If your budget is tight it may seem impossible to save for that dream vacation. Even if you bring in plenty of money, after making a major purchase, perhaps buying a new house among the Banff homes for sale or anywhere else, you probably don’t have a lot left over for anything that isn’t a necessity.
A 2019 survey by Nerd Wallet found that more than three-quarters of Americans planned to fund their vacation with a credit card, but if that debt isn’t paid off quickly, the added interest can make that trip a lot more costly.
Of course, as the saying goes, when there’s a will there’s a way – even on the tightest budget, there’s probably some wiggle room to save money for travel.
Setting a savings goal is a great way to stay motivated and on track, but you’ll need to have an idea as to how much that trip is going to cost. Do some research – the amount will vary widely depending on the destination, how you’ll get there, and the type of experience you want to have. If your goal is to truly get to know a place rather than immerse yourself in luxuries, there are ways to do it on the cheap. Accommodation can cost little to nothing if you choose wisely, staying in hostels or even CouchSurfing. You might find you don’t need as much as you initially thought.
Create a Budget and Review All Your Set Expenses
If you don’t already have a budget, in order to reach your goal, you need to create one. That will help prevent mindless spending and lead to better decision making based on that goal. Many people don’t even realize how much they spend on all those little purchases from picking up coffee on the way to work to monthly subscriptions that go unused. As part of the process, be sure to review your fixed expenses and track your spending for at least a week to see what you can cut back on or eliminate altogether. What can you easily do without? Is that cup of Joe really worth more to you than a trip to New Zealand? For example, if you’re spending $4 every weekday morning at Starbucks or your favorite local coffee joint, that’s $1,040 a year that could be going toward traveling instead. Put that $20 a week in savings, along with anything else you can eliminate, and watch it add up.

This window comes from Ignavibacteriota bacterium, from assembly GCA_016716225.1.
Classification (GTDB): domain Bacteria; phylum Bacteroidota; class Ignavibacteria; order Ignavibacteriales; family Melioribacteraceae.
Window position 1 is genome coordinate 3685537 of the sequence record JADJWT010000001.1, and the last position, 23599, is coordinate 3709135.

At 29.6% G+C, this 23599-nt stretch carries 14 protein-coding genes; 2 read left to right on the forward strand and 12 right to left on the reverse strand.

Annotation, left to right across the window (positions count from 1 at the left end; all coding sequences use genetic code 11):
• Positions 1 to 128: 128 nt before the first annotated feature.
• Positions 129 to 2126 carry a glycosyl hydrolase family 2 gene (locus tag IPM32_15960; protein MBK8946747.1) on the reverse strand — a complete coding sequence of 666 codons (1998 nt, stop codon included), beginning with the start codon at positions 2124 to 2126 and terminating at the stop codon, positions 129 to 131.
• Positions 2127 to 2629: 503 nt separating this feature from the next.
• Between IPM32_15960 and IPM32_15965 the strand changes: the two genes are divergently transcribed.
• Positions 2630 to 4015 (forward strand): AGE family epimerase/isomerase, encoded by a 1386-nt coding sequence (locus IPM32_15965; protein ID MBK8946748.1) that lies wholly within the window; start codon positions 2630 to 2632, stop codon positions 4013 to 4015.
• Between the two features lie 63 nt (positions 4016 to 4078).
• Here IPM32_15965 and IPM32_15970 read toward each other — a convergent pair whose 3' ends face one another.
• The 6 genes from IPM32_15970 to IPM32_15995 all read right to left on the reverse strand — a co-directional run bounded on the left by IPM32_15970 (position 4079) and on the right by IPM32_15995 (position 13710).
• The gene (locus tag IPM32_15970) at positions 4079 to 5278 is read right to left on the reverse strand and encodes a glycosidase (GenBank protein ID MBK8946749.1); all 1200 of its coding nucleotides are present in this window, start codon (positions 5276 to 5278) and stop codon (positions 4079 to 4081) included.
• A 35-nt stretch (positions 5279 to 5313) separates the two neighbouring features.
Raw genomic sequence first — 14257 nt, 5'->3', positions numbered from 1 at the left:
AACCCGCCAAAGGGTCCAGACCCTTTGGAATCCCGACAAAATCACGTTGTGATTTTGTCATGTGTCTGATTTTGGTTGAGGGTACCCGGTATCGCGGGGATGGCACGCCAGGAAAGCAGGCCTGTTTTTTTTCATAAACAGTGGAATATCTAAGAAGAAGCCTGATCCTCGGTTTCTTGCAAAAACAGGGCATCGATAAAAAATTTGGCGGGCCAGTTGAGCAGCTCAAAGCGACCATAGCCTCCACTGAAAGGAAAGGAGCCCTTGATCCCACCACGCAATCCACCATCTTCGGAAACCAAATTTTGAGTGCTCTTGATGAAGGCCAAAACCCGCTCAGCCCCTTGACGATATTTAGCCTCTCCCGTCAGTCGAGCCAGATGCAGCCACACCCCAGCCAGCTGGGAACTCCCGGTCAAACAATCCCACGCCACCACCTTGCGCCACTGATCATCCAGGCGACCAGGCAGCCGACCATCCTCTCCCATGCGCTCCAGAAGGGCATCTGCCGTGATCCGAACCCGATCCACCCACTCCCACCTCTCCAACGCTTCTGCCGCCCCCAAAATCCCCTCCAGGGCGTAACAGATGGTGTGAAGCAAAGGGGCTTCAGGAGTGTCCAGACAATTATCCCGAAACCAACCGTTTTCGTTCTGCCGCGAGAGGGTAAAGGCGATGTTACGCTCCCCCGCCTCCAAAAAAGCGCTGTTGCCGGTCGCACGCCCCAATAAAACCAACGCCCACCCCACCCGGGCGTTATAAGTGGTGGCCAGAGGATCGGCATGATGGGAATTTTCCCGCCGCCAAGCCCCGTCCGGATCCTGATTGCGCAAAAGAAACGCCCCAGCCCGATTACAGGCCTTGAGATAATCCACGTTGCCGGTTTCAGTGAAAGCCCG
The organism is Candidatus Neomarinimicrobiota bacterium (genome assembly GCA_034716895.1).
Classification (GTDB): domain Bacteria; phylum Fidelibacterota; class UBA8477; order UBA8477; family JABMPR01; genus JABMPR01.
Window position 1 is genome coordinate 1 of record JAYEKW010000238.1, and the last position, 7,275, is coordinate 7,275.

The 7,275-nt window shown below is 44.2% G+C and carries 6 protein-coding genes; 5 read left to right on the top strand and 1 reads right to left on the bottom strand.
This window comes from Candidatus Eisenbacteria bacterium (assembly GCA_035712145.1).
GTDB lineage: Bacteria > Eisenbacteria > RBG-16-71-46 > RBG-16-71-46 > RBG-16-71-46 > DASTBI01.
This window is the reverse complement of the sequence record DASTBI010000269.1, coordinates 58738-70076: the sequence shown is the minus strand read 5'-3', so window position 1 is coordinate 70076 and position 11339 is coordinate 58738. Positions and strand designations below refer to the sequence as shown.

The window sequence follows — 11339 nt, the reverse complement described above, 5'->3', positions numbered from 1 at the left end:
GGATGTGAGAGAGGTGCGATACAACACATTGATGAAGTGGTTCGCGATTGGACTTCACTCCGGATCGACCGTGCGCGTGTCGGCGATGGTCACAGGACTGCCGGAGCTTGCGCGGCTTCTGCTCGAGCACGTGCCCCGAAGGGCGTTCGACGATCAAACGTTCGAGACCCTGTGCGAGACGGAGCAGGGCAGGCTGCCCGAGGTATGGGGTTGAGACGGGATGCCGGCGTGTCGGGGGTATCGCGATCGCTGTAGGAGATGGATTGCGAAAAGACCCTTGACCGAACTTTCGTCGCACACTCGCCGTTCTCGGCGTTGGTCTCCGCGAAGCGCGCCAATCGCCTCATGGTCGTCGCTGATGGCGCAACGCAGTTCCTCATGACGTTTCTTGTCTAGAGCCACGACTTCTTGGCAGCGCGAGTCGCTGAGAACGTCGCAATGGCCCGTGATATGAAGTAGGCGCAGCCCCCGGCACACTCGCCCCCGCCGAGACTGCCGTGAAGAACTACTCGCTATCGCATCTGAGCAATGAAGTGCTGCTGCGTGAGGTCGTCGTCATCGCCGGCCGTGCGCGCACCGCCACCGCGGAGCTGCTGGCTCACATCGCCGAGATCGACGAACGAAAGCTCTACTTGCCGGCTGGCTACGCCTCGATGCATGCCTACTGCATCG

When reviewing fixed expenses, consider if you really need things like cable television, a gym membership, magazine subscriptions, and so on.
Sell Your ‘Stuff’
If you’ve got lots of “stuff” laying around that you rarely use, go through each item, and think about how much you really need it. Is it just taking up space? Sports equipment, exercise gear, clothing, electronics – you might just have a treasure trove to sell to someone else who could really use it. Maybe you could take extreme measures like replacing your car (and all the expenses that go along with it like gas, insurance, maintenance, and repairs) with a bike, or use public transport instead.
Make Extra Money on the Side
These days there are all sorts of opportunities for additional income. If you live in a popular tourist destination, you may be able to lead an “Airbnb experience,” like a walking tour in your city. Got artistic skills? Sell your crafts on Etsy. Other ideas include dog walking, babysitting, tutoring English students online, buying items at estate sales and reselling on eBay, the list is practically endless.